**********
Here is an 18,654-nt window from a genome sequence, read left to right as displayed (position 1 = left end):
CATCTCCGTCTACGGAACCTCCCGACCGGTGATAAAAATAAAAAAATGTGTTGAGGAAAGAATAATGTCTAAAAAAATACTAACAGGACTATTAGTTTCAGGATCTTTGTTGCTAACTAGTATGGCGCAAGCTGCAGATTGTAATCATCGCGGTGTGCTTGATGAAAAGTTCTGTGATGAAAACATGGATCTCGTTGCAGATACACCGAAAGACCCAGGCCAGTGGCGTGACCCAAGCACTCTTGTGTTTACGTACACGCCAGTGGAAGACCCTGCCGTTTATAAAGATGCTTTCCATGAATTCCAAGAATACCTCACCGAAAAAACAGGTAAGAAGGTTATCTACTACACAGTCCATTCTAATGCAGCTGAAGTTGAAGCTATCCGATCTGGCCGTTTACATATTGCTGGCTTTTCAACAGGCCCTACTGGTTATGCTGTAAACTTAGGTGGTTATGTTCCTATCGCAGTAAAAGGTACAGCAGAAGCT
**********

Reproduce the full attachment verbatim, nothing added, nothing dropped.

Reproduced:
Here is an 18,654-nt window from a genome sequence, read left to right as displayed (position 1 = left end):
CATCTCCGTCTACGGAACCTCCCGACCGGTGATAAAAATAAAAAAATGTGTTGAGGAAAGAATAATGTCTAAAAAAATACTAACAGGACTATTAGTTTCAGGATCTTTGTTGCTAACTAGTATGGCGCAAGCTGCAGATTGTAATCATCGCGGTGTGCTTGATGAAAAGTTCTGTGATGAAAACATGGATCTCGTTGCAGATACACCGAAAGACCCAGGCCAGTGGCGTGACCCAAGCACTCTTGTGTTTACGTACACGCCAGTGGAAGACCCTGCCGTTTATAAAGATGCTTTCCATGAATTCCAAGAATACCTCACCGAAAAAACAGGTAAGAAGGTTATCTACTACACAGTCCATTCTAATGCAGCTGAAGTTGAAGCTATCCGATCTGGCCGTTTACATATTGCTGGCTTTTCAACAGGCCCTACTGGTTATGCTGTAAACTTAGGTGGTTATGTTCCTATCGCAGTAAAAGGTACAGCAGAAGCT